Eye For Film >> Movies >> Trance (2013) Film Review
Reviewed by: Val Kermode
This latest offering from Danny Boyle employs two of cinema's favourite themes: hypnotism, much used in film noir (e.g. Nightmare, Whirlpool and of course Hitchcock's Spellbound), and the planting of false memories (Blade Runner, Inception, Shutter Island).
With his usual flair, he dispenses with opening credits and plunges us straight into the action, a robbery at an art auction, a fast-moving heist that gives us no time to blink. James McAvoy, now bearing a distracting likeness to David Cameron, is the one who gets hit on the head and loses some of his memory, leading to one of Danny's little torture scenes (a bit of finger cutting that is important to the plot), before hypnotist Elizabeth (Rosario Dawson) is brought in to do her work. At stake is a multi-million pound painting by Goya, which art dealer Simon (McAvoy), robber Franck (Vincent Cassel) and his gang would dearly like to recover.
The beautiful Elizabeth, mysteriously disconcerted when she meets Simon, soon establishes herself as pivotal in this recovery process by quickly and implausibly drawing out memories from Simon and even teaching him how to do this to others. She claims that 5% of people are very open to suggestion. At this point you will open readily to the suggestion that Elizabeth is not all she seems and Simon may have some more complicated remembering to do.
It's that old noir theme of who's playing who? The three main protagonists waltz around each other in a series of time shifts, flashbacks and memories real and false. Boyle makes excellent use of London's roofscape and some dazzling modern apartments whose glass provides both reflective and transparent surfaces which help confuse dream and reality. Sometimes the glass creates a mosaic image, and in one scene it shows the characters in silhouette, their voices heard faintly through a screen. Simon taps desperately on the glass as he jealously watches Elizabeth. But is he really looking through the window or just struggling with his memory?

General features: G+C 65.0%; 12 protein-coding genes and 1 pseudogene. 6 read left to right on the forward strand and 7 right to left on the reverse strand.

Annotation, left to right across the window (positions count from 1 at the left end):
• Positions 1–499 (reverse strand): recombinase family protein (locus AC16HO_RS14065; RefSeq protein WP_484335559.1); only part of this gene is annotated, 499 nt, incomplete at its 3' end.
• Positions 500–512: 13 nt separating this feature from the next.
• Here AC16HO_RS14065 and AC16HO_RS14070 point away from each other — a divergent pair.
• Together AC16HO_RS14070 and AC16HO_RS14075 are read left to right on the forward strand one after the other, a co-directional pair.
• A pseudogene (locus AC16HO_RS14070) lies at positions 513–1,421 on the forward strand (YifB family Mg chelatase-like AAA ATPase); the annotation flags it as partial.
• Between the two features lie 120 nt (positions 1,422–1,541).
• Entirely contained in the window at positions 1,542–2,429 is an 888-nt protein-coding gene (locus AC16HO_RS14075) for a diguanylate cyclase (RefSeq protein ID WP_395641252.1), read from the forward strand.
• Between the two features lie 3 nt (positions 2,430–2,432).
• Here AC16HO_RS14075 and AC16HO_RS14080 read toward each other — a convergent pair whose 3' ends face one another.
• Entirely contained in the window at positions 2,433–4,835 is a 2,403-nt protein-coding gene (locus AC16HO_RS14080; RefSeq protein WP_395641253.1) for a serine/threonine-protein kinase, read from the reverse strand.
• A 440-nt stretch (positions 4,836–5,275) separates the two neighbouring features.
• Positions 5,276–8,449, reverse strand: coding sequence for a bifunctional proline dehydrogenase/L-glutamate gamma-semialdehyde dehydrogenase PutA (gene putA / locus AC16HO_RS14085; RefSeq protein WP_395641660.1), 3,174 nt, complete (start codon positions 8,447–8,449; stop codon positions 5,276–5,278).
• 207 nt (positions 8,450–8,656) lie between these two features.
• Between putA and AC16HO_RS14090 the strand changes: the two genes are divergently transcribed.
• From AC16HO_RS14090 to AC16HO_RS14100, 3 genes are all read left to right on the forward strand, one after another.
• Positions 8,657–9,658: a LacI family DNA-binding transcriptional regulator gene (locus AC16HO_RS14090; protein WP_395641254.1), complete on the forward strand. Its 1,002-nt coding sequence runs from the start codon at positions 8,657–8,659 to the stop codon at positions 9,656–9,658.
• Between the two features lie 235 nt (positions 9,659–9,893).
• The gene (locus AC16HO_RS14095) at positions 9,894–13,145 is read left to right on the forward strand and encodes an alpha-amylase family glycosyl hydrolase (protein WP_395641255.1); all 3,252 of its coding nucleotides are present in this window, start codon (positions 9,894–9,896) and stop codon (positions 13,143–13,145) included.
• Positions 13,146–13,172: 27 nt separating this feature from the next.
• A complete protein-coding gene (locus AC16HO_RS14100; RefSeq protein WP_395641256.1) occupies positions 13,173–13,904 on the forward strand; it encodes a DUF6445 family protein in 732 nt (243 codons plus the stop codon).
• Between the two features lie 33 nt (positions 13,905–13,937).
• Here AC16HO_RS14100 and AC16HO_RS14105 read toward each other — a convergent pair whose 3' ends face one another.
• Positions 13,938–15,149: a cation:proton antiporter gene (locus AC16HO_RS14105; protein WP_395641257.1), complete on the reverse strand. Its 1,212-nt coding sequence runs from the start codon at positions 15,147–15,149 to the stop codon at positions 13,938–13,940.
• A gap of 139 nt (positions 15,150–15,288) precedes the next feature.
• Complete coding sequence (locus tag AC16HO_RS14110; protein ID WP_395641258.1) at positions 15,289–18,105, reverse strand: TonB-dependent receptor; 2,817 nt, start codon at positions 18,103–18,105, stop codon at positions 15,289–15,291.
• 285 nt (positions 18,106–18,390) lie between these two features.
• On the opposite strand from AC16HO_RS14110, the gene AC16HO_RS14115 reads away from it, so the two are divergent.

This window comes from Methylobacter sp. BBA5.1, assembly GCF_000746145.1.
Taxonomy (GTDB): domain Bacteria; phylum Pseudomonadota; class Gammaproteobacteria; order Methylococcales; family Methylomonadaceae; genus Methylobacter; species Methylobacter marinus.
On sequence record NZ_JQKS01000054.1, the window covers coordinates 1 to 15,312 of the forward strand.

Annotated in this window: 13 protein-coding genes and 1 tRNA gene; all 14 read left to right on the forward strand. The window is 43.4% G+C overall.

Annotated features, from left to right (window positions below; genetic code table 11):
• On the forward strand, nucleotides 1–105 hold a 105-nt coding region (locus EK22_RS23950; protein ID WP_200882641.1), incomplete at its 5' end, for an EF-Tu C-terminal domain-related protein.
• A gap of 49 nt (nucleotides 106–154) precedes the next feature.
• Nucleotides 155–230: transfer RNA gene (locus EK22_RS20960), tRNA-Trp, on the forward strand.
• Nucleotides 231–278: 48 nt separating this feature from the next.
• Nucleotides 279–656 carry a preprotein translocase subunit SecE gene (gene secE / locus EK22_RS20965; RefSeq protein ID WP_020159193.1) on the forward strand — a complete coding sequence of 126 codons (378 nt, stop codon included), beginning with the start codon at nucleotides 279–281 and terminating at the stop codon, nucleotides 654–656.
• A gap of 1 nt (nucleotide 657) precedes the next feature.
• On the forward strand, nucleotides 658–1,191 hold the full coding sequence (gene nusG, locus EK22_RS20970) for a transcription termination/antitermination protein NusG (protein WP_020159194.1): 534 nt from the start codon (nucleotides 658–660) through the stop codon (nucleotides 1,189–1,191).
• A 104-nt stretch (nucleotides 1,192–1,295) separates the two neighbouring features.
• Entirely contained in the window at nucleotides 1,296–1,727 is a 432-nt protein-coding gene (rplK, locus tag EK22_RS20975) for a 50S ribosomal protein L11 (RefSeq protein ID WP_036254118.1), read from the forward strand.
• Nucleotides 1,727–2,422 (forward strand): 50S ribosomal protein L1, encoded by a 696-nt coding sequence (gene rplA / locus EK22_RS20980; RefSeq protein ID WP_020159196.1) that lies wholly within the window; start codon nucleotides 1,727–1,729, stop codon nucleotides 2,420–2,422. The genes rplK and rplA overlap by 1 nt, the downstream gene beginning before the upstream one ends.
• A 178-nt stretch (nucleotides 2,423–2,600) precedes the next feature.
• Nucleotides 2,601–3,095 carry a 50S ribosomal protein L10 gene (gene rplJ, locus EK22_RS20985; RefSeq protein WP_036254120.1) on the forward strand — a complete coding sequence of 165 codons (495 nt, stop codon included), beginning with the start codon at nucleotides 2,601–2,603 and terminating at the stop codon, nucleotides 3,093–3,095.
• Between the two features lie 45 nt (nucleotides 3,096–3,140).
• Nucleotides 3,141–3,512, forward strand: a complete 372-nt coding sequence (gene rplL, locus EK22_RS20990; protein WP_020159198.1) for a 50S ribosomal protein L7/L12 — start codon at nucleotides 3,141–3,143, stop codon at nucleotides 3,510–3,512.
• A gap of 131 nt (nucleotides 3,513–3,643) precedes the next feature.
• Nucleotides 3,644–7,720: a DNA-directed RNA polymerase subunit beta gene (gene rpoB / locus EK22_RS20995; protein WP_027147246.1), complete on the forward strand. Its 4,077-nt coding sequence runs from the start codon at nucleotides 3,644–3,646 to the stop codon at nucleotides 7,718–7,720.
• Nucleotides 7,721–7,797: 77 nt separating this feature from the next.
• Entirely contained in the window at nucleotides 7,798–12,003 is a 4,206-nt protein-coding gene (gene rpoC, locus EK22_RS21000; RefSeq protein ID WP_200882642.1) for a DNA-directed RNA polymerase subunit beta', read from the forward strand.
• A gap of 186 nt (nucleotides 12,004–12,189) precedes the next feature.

As twist piles upon twist, you may start to feel a little mesmerised yourself. But the film grips for most of its length, largely thanks to the confident visual style and the snappy editing and despite less than convincing performances from its two male leads.
I particularly liked some of the little humorous touches, such as the top of a ketchup bottle kept clearly in shot during an especially violent scene. And was that the director himself I glimpsed briefly at the poker table? Or is that just a false memory?
So many otherwise creative directors seem to struggle with endings, and Boyle is no exception. Why choose one ending when you can have several? Why let your audience leave when you can still bludgeon them further or confuse them more? It's an entertaining ride, now I'd like to get off please.Reviewed on: 26 Mar 2013